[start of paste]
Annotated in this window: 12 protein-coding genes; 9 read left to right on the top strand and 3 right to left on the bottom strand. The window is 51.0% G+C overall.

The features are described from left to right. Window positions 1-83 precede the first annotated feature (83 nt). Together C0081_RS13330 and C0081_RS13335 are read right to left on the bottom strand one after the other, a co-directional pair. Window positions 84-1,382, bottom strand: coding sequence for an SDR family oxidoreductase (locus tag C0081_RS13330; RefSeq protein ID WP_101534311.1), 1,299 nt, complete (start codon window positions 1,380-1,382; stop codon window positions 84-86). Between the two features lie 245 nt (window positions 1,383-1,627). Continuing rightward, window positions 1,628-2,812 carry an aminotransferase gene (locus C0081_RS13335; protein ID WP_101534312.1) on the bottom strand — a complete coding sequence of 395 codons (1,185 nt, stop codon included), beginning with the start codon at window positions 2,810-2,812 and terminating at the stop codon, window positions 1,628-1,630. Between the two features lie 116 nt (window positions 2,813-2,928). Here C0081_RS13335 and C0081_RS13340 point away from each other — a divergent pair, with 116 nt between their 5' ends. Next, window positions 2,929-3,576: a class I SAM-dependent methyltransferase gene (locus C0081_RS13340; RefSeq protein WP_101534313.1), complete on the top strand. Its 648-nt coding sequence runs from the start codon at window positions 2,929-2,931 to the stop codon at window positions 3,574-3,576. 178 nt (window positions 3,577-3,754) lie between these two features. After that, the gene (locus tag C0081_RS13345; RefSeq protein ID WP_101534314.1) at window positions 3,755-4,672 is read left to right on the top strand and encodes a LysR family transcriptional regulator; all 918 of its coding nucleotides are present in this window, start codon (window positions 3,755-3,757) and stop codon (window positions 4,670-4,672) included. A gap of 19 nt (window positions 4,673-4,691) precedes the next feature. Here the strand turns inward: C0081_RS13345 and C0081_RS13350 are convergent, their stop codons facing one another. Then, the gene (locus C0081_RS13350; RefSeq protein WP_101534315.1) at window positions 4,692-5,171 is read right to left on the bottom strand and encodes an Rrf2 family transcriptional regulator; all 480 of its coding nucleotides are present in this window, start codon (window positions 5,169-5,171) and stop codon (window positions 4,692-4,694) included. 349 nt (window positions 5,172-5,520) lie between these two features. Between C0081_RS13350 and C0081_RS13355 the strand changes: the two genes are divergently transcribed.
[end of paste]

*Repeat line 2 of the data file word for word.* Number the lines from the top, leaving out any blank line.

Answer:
The features are described from left to right. Window positions 1-83 precede the first annotated feature (83 nt). Together C0081_RS13330 and C0081_RS13335 are read right to left on the bottom strand one after the other, a co-directional pair. Window positions 84-1,382, bottom strand: coding sequence for an SDR family oxidoreductase (locus tag C0081_RS13330; RefSeq protein ID WP_101534311.1), 1,299 nt, complete (start codon window positions 1,380-1,382; stop codon window positions 84-86). Between the two features lie 245 nt (window positions 1,383-1,627). Continuing rightward, window positions 1,628-2,812 carry an aminotransferase gene (locus C0081_RS13335; protein ID WP_101534312.1) on the bottom strand — a complete coding sequence of 395 codons (1,185 nt, stop codon included), beginning with the start codon at window positions 2,810-2,812 and terminating at the stop codon, window positions 1,628-1,630. Between the two features lie 116 nt (window positions 2,813-2,928). Here C0081_RS13335 and C0081_RS13340 point away from each other — a divergent pair, with 116 nt between their 5' ends. Next, window positions 2,929-3,576: a class I SAM-dependent methyltransferase gene (locus C0081_RS13340; RefSeq protein WP_101534313.1), complete on the top strand. Its 648-nt coding sequence runs from the start codon at window positions 2,929-2,931 to the stop codon at window positions 3,574-3,576. 178 nt (window positions 3,577-3,754) lie between these two features. After that, the gene (locus tag C0081_RS13345; RefSeq protein ID WP_101534314.1) at window positions 3,755-4,672 is read left to right on the top strand and encodes a LysR family transcriptional regulator; all 918 of its coding nucleotides are present in this window, start codon (window positions 3,755-3,757) and stop codon (window positions 4,670-4,672) included. A gap of 19 nt (window positions 4,673-4,691) precedes the next feature. Here the strand turns inward: C0081_RS13345 and C0081_RS13350 are convergent, their stop codons facing one another. Then, the gene (locus C0081_RS13350; RefSeq protein WP_101534315.1) at window positions 4,692-5,171 is read right to left on the bottom strand and encodes an Rrf2 family transcriptional regulator; all 480 of its coding nucleotides are present in this window, start codon (window positions 5,169-5,171) and stop codon (window positions 4,692-4,694) included. 349 nt (window positions 5,172-5,520) lie between these two features. Between C0081_RS13350 and C0081_RS13355 the strand changes: the two genes are divergently transcribed.